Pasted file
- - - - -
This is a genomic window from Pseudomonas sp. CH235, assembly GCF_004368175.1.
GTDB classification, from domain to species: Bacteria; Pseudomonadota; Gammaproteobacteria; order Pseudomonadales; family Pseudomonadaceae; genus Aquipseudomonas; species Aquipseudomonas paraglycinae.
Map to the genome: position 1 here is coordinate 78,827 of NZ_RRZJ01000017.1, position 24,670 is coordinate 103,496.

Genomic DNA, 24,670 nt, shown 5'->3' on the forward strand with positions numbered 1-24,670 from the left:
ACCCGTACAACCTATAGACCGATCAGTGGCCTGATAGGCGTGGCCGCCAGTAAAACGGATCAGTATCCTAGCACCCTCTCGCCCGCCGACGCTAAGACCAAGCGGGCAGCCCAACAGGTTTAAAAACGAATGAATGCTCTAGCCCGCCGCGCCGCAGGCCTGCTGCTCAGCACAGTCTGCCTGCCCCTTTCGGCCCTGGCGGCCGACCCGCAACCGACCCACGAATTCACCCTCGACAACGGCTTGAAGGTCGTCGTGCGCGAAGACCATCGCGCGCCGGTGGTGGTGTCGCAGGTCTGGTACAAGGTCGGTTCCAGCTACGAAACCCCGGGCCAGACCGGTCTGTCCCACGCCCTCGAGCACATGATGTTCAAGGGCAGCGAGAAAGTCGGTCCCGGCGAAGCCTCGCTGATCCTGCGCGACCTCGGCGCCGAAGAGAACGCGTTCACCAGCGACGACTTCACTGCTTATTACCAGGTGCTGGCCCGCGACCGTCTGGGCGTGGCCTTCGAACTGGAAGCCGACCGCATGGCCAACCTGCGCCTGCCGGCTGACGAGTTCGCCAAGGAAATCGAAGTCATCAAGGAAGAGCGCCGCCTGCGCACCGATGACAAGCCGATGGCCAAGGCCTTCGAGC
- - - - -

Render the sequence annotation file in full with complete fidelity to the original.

This is a genomic window from Pseudomonas sp. CH235, assembly GCF_004368175.1.
GTDB classification, from domain to species: Bacteria; Pseudomonadota; Gammaproteobacteria; order Pseudomonadales; family Pseudomonadaceae; genus Aquipseudomonas; species Aquipseudomonas paraglycinae.
Map to the genome: position 1 here is coordinate 78,827 of NZ_RRZJ01000017.1, position 24,670 is coordinate 103,496.

Genomic DNA, 24,670 nt, shown 5'->3' on the forward strand with positions numbered 1-24,670 from the left:
ACCCGTACAACCTATAGACCGATCAGTGGCCTGATAGGCGTGGCCGCCAGTAAAACGGATCAGTATCCTAGCACCCTCTCGCCCGCCGACGCTAAGACCAAGCGGGCAGCCCAACAGGTTTAAAAACGAATGAATGCTCTAGCCCGCCGCGCCGCAGGCCTGCTGCTCAGCACAGTCTGCCTGCCCCTTTCGGCCCTGGCGGCCGACCCGCAACCGACCCACGAATTCACCCTCGACAACGGCTTGAAGGTCGTCGTGCGCGAAGACCATCGCGCGCCGGTGGTGGTGTCGCAGGTCTGGTACAAGGTCGGTTCCAGCTACGAAACCCCGGGCCAGACCGGTCTGTCCCACGCCCTCGAGCACATGATGTTCAAGGGCAGCGAGAAAGTCGGTCCCGGCGAAGCCTCGCTGATCCTGCGCGACCTCGGCGCCGAAGAGAACGCGTTCACCAGCGACGACTTCACTGCTTATTACCAGGTGCTGGCCCGCGACCGTCTGGGCGTGGCCTTCGAACTGGAAGCCGACCGCATGGCCAACCTGCGCCTGCCGGCTGACGAGTTCGCCAAGGAAATCGAAGTCATCAAGGAAGAGCGCCGCCTGCGCACCGATGACAAGCCGATGGCCAAGGCCTTCGAGC